Faith Identity Relationships

Why Integrity Matters

“Talk is cheap. I need to see some drastic changes or else…”  “or else what?”   

It finally started to sink in. Austin felt this unusual heat as his emotions caught wind of the “Or else.” from his boss. Truth be known Austin had been faking work for some time now. He seemed to convince others he was this personable guy. Friendly. Likable.  Problem was that’s all he was. Nothing more. Self-deception was more pervasive than he thought.

As he hit the gym that night his mind kept going to where he didn’t want it to.  I’m about to lose my internship. If I do, I lose an entire semester of credits. My parents are going to kill me!  Dad will disown me. Kick me out of the house.

Turning up his music louder something kept telling him. “Austin, you’re just hiding from the real issue.” 

That night he tossed and turned in bed.  Couldn’t sleep, so he did what he’s always done when life gets stressed out. A foray of porn and masturbation led to temporary relief until a new wave of shame and guilt came crashing over him again. The sinking feeling was getting worse.

The next day Austin could barely keep his head up at work. “What am I even doing here?” He tried to make an action plan to change things at his internship job, but everything he jotted down seemed so lame. Such a lie. His heart wasn’t into it. That next Friday, Austin was let go.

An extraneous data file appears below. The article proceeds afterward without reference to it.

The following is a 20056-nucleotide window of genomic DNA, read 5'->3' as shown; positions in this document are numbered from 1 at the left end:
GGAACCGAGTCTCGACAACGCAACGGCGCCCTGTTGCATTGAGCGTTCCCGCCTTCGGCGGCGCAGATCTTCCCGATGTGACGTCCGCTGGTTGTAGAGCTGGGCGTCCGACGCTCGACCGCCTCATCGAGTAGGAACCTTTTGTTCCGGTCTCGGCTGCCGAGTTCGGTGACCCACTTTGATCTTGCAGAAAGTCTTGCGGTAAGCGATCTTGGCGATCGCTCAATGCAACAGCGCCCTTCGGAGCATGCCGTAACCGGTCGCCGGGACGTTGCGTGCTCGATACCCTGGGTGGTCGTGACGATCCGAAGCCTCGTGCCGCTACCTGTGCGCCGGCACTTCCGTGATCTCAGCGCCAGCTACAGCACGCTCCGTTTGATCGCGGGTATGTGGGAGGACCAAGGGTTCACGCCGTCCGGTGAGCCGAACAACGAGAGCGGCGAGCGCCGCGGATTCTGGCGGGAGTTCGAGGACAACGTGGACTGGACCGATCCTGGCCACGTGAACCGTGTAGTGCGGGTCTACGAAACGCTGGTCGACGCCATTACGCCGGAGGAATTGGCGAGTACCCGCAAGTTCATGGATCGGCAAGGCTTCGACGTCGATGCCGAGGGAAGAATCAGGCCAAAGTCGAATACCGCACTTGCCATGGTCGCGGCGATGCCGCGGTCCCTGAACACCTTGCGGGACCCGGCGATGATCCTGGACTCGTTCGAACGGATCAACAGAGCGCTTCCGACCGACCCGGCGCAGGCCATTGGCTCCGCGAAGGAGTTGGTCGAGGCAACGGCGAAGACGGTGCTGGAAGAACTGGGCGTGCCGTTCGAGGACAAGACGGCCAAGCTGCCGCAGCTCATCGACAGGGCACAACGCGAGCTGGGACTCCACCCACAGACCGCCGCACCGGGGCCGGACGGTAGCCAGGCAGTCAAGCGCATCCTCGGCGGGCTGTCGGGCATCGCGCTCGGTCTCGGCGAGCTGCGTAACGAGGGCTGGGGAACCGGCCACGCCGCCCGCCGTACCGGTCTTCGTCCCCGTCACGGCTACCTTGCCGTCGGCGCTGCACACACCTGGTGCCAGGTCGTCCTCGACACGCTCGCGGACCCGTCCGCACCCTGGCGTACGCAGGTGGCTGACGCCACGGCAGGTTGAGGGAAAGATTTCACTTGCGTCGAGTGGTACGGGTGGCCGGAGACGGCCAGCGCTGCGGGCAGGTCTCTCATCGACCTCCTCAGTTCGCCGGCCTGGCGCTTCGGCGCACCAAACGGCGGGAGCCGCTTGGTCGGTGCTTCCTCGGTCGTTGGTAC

With only about two months left of his internship and living 400 miles away from his home, Austin realized he needed to save face and find some other job for the next couple of months. He landed work as a waiter. At least there he thought he could get the order to the table and wouldn’t have much chance of messing that up. When his parents called to see how work and life were going, Austin made things sound like it was all going great!  He evaded any detailed questions and was frankly glad when those calls were over.


Somewhere along the way, Austin compensated for his deep insecurities by trying to be a people-pleaser. It was fun being liked. The problem was he never had close friends because he was afraid if people saw there was nothing beneath his smile and good looks, they’d drop him faster than a lump of hot coal from a campfire!

Although Austin is pro-Jesus, the problem is he sees faith more as a thing you do and not a life you live. His idea of integrity was to get people to like you. What Austin didn’t grasp was true integrity was about the Spirit living His life through you.

Jesus is all about integrity. His word is his bond. Jesus always follows through. Manhood is about knowing you are loved by God and in Him, you have what it takes to live up to your calling. The man who walks with God will grow increasingly in his integrity.

Here are some wise words about integrity.

Whoever walks in integrity will be delivered,

    but he who is crooked in his ways will suddenly fall. Proverbs 28v18 ESV

Better is a poor person who walks in his integrity

    than one who is crooked in speech and is a fool. Proverbs 19vs 1 ESV

Whoever walks in integrity walks securely,

    but he who makes his ways crooked will be found out. Proverbs 10vs 9 ESV

Helpful Take-aways

  • Integrity is a walk. One foot after another in a direction that aligns with God’s values.